LRD Booklets April 2010

Hazardous substances - a guide for safety reps


Hazardous substances are used in almost every workplace — factories, offices, building sites, shops, schools, hospitals, kitchens, parks, gardens and farms. The Health and Safety Executive (HSE), the independent body responsible for health and safety policy and the enforcement of health and safety law, estimates that some 1.3 million businesses are engaged in activities which involve the use or production of substances hazardous to health.

And the TUC estimates that over seven million — one in three — of all workers in Britain breathe in harmful fumes and dusts on a daily basis in the course of their work. These substances can cause skin diseases like dermatitis, lung diseases like asthma, and in some cases such as asbestos, even fatal cancers like mesothelioma.

Chemicals in the workplace are present as gases, vapours, fumes, aerosols, liquids, dust, fibres and solids. Over two million workers regularly come into contact with solvents alone. These are used to dissolve or dilute other substances and are present in paint, printing inks, cleaning liquids, adhesives and pesticides.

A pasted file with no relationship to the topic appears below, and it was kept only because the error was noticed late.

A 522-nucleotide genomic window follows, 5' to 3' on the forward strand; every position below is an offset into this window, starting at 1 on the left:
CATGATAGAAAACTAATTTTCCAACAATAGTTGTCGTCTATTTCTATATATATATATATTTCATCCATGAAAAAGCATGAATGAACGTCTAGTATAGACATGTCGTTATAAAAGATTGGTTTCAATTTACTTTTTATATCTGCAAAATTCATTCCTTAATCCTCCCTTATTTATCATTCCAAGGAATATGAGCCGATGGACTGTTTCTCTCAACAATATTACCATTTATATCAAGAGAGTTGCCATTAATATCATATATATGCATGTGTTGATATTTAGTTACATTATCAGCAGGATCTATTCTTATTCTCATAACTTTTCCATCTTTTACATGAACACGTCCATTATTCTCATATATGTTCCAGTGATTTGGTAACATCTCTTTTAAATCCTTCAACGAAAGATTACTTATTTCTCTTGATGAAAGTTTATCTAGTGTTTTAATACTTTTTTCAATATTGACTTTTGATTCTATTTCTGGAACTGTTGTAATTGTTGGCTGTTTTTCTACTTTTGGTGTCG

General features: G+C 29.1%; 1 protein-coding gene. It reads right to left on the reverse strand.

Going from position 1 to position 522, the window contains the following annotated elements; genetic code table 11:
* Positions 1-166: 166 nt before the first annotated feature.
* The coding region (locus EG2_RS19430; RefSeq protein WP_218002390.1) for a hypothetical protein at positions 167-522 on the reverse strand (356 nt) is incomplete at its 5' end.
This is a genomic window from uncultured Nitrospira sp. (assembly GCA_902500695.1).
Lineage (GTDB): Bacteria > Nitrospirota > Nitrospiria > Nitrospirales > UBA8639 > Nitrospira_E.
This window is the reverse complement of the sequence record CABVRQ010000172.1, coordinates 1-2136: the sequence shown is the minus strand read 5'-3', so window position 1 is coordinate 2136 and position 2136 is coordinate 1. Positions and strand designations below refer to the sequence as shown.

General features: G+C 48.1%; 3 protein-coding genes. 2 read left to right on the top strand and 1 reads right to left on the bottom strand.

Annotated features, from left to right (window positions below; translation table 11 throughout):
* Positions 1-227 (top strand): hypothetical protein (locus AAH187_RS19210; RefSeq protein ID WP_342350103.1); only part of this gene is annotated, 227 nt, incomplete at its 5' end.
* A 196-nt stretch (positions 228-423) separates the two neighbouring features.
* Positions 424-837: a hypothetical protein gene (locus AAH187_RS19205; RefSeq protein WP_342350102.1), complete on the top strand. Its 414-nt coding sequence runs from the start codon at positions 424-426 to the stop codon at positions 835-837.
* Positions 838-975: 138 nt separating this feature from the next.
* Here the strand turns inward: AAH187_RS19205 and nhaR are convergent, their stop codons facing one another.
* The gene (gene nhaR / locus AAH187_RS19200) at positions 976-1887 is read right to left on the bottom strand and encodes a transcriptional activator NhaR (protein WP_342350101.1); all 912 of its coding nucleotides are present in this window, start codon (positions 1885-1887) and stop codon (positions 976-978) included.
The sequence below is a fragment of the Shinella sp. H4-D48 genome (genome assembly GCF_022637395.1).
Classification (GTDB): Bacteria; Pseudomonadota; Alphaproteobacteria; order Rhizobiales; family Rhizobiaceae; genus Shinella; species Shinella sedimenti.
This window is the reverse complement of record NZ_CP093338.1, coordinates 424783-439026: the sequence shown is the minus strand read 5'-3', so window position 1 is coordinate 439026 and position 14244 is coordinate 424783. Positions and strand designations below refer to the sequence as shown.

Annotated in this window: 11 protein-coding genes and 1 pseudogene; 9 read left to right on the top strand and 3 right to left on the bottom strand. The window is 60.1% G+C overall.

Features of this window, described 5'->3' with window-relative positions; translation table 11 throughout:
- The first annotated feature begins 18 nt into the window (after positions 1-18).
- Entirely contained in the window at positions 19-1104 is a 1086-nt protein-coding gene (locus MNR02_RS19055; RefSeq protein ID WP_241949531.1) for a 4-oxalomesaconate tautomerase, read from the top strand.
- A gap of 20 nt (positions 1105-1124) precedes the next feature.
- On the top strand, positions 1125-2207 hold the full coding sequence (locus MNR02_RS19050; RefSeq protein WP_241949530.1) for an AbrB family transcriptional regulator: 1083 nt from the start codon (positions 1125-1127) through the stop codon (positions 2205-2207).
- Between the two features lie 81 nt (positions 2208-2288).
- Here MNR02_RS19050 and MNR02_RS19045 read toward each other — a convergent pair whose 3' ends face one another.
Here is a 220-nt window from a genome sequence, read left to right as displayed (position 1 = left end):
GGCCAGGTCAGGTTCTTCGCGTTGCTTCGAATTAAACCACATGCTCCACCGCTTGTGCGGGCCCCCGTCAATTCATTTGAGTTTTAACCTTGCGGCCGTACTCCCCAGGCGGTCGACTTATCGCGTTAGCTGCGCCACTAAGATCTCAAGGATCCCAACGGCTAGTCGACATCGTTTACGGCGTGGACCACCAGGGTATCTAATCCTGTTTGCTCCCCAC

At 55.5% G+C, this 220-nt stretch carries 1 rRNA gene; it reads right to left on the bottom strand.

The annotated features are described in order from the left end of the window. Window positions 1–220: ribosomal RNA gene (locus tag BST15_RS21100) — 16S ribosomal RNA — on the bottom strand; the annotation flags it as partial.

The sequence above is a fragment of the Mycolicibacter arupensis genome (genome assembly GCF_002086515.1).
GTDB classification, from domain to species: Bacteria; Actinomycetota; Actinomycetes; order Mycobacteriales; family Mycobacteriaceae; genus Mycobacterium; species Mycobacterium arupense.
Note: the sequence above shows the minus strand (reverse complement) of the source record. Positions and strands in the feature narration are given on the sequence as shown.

It is difficult to estimate the number of people exposed to biological hazards. For example, there are problems in being able to establish a direct causal relationship between exposure at work and the development of an infection. However, around three million workers are employed in the health services, biomedical sciences, on farms, in the food industry and as animal care workers. They are potentially at risk through exposure to viruses and bacteria, dangerous plants and animals, and the harmful by-products of living things.

The cost of work-related illness caused by exposure to hazardous substances is huge, not only for workers, but also for businesses, the health service and society as a whole. The HSE says that it costs many millions of pounds each year to industry: to replace the trained worker; to society, in disability allowances and medicines; and to individuals, who may lose their jobs.

Health and safety in the workplace is one of the TUC’s top campaigning priorities, and trade union success in influencing change can be seen in the campaigns it has run on hazardous substances. These include campaigns for legal asbestos controls and for justice for asbestos victims; a successful campaign for an Approved Code of Practice (ACoP) on asthma; and an awareness-raising campaign on the causes and prevention of occupational asthma.

At workplace level it is trade union safety reps and other workplace representatives who play a key role in making sure that the damaging effects of hazardous substances are prevented by taking action to protect their members in their workplaces.

This booklet gives examples of the kind of action being taken to tackle hazardous substances at work as well as detailing the relevant health and safety law. It explains in a clear and concise way about where hazardous substances can arise and how exposure can be prevented or controlled.